Mr. Victor from Court Street Grocers
We love the crazy snappy, peppery sausage on its own, but all the more so with bites of pork-saturated egg, which remained light and fluffy even after a 20 minute subway trip. The rustic roll is just crusty enough to be assertive without smooshing out the innards; its tender, poofy crumb cradles everything well.
Macho Man or Woman ($10)
Whoosh. That's the flood of pork juice this sandwich unleashes, and it's wonderful. This pulled pork sandwich comes with mild cheddar, awesomely pickle-y coleslaw and jalapeno, and just a touch of sweet "duck sauce." The savory garlic bread becomes a total sog fest, but this was still one of our favorites. Why can't all pulled pork be this juicy?
Little Shonda ($10)
A pastrami breakfast sandwich? Yes, yes indeed. It's not especially smoky pastrami, and it lacks the pepper and coriander rush you get at the best, but the huge hunks of fatty, well-seasoned meat are pretty awesome. The egg picks up whiffs of pastrami flavor and once again came perfectly cooked. Court Street knows its eggs and meat; this is a winner.
The Jawn ($10)
Calling this roll a "banh mi bread," as the menu claims, is a bit of a stretch, but the crust does have some decent crunch to it. Best to think of this one as a tangy cheesesteak with super-tender roast beef, tangy provolone, and tangier mayo and "hoagie spread." It's all about sweet relish, tender meat, and creamy tang. We'd dig this again.
Turkey + Durkee ($8)
This isn't your after school sandwich "reimagined"; it's just everything a turkey and mayo sandwich should be. White bread is sliced thin and lightly toasted, then spread with bright mayo. While the turkey isn't breaking any records for texture or flavor, it's much more solid than most. Lettuce adds appropriate crunch and balances the heavier components. It's a bit slender for the cost, but you can't put a price tag on well-earned nostalgia.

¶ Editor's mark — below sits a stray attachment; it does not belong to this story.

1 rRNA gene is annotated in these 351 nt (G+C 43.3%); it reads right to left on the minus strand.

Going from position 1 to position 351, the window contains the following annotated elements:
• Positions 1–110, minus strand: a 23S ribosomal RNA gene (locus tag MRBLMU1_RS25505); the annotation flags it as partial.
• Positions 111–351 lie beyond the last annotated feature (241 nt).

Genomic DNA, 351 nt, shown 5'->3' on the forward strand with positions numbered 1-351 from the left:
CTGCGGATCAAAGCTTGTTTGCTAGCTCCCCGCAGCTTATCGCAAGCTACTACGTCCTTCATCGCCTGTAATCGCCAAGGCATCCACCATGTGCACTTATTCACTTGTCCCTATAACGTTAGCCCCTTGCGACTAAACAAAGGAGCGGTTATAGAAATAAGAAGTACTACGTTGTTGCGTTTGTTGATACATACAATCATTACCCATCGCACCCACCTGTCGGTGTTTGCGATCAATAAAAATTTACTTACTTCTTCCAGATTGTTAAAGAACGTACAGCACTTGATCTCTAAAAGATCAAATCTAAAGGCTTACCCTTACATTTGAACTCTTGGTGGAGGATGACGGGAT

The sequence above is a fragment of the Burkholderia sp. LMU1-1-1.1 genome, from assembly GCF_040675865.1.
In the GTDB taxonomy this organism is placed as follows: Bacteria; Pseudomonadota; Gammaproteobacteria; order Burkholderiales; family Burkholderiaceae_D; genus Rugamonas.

Media Noche ($10)
A media noche is basically an un-pressed Cuban on a sweeter roll, but here the roast pork, ham, Swiss cheese, mayo, mustard, and pickles just didn't jive in the magical way that Cubans do. We enjoyed all the elements of the sandwich, but they didn't come together. Ultimately we missed the press.
Tuna Salad ($8)
Not much special about this textbook tuna salad, and not much to write home about either. The brioche bun isn't that memorable either. Give this one a pass.
The Mother-in-Law ($10)
An overwrought sandwich with too many ingredients, structurally unsound and kind of confused. The braised brisket gets totally lost amidst unremarkable kimchi and tough, burnt-tasting broccoli. Mayo's usually a welcome addition to a Court Street sandwich, but this was just too oily.
Broccoli Reuben ($9)
Roast broccoli just doesn't work as a sub for corned beef. Though we enjoyed the other elements of this sandwich—the comte cheese, the balanced Russian dressing, and the Orwasher's bread—the tough, fibrous broccoli had us scratching our heads.
Veg Loaf ($8)
The Veg Loaf has gone under some changes since we tried it. We received a "chickpea loaf" with seedy bread, pickled carrots, red onions, and lettuce; the current Veg Loaf #2 comes with roasted tomatoes, the same pickled carrots, and hummus on ciabatta, without onions. The chickpea loaf remains the same, and turned us off so much we couldn't finish it. It's pasty and beany in all the wrong ways, too hippy dippy for its own good.